Web 2.0 = prostituting social interaction for fun and profit?

Is there really more to Facebook than a way to profit from my personal interactions?

Nick Carr has a biting post on Facebook's search for monetization. According to Facebook founder Mark Zuckerberg, the future of Facebook may well be to monetize social interactions. I can't wait. What could be better than to have my interactions with "friends" I can't be bothered to hang out with in real life bought and sold?

Nick writes:

I like the way that Zuckerberg considers "media" and "advertising" to be synonymous. It cuts through the bull[potty]. It simplifies. Get over your MSM hangups, granddads. Editorial is advertorial. The medium is the message from our sponsor.

Marketing is conversational, says Zuckerberg, and advertising is social. There is no intimacy that is not a branding opportunity, no friendship that can't be monetized, no kiss that doesn't carry an exchange of value....The social graph, it turns out, is a platform for social graft....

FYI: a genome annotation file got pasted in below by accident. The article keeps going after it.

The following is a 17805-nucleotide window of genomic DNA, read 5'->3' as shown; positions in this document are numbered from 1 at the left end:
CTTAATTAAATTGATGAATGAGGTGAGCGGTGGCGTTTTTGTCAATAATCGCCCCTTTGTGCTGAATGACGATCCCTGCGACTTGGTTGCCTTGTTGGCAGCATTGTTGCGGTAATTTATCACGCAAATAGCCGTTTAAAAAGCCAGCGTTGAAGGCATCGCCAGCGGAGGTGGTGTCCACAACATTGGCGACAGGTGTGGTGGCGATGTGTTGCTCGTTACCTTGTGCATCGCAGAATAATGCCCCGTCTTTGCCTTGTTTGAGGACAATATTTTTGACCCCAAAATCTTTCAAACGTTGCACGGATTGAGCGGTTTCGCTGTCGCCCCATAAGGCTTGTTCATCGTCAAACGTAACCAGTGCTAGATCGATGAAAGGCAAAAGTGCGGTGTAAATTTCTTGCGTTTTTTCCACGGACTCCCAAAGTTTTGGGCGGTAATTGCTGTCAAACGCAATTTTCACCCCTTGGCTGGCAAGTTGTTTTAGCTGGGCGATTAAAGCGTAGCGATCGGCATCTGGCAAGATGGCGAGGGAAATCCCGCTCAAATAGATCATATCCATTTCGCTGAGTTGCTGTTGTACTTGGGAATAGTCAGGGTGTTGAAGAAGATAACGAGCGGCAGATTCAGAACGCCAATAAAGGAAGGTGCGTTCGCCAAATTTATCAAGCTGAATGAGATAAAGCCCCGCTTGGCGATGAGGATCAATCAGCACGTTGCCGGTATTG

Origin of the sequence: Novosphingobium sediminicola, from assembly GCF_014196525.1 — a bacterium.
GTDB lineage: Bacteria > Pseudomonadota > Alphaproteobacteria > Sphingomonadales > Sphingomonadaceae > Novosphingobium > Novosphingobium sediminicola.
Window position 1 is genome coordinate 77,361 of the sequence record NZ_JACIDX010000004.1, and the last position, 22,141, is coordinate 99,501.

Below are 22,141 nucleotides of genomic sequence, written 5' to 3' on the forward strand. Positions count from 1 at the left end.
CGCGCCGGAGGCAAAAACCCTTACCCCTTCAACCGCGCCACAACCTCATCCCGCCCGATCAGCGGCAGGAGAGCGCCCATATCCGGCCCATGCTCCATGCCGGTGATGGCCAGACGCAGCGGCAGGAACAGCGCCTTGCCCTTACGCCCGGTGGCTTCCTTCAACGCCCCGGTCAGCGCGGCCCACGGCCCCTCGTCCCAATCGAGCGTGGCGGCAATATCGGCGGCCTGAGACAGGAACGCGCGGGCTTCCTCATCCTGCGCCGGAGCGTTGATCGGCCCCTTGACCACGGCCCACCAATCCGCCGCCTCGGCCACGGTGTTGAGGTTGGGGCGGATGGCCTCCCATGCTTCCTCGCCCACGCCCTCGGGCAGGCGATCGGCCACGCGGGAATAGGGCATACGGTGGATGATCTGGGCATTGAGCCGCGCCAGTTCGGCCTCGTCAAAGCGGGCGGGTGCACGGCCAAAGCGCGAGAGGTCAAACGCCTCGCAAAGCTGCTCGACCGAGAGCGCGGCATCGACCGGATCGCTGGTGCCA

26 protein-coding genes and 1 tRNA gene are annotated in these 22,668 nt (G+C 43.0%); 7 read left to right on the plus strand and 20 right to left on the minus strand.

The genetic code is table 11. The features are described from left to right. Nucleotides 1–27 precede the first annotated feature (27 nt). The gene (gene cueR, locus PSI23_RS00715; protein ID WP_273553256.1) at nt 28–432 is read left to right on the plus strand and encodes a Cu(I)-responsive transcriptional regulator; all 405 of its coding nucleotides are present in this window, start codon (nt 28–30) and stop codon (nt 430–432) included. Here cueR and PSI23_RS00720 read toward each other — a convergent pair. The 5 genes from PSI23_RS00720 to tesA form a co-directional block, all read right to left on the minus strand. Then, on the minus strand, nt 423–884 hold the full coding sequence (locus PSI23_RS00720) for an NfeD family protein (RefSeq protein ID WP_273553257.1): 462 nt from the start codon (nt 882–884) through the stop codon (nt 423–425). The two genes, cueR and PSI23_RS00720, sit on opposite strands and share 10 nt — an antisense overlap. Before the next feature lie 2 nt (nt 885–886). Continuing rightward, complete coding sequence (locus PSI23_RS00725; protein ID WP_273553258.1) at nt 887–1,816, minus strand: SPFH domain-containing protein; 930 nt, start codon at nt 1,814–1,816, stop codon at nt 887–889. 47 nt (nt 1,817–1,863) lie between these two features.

Facebook, which distinguished itself by being the anti-MySpace, is now determined to out-MySpace MySpace. It's a nifty system: First you get your users to entrust their personal data to you, and then you not only sell that data to advertisers but you get the users to be the vector for the ads. And what do the users get in return? An animated Sprite Sips character to interact with.

Surely there's more to Web 2.0 than whoring social data for profit. Right?


A small plea to Web 2.0 wannabes: please find some other way to make money than to shove ads down my throat. I've got Adblock Plus. I don't see them, anyway, and I don't want invasive forms of advertising to take over standard advertising.

Tech Culture
About the author

    Matt Asay is chief operating officer at Canonical, the company behind the Ubuntu Linux operating system. Prior to Canonical, Matt was general manager of the Americas division and vice president of business development at Alfresco, an open-source applications company. Matt brings a decade of in-the-trenches open-source business and legal experience to The Open Road, with an emphasis on emerging open-source business strategies and opportunities. He is a member of the CNET Blog Network and is not an employee of CNET. You can follow Matt on Twitter @mjasay.


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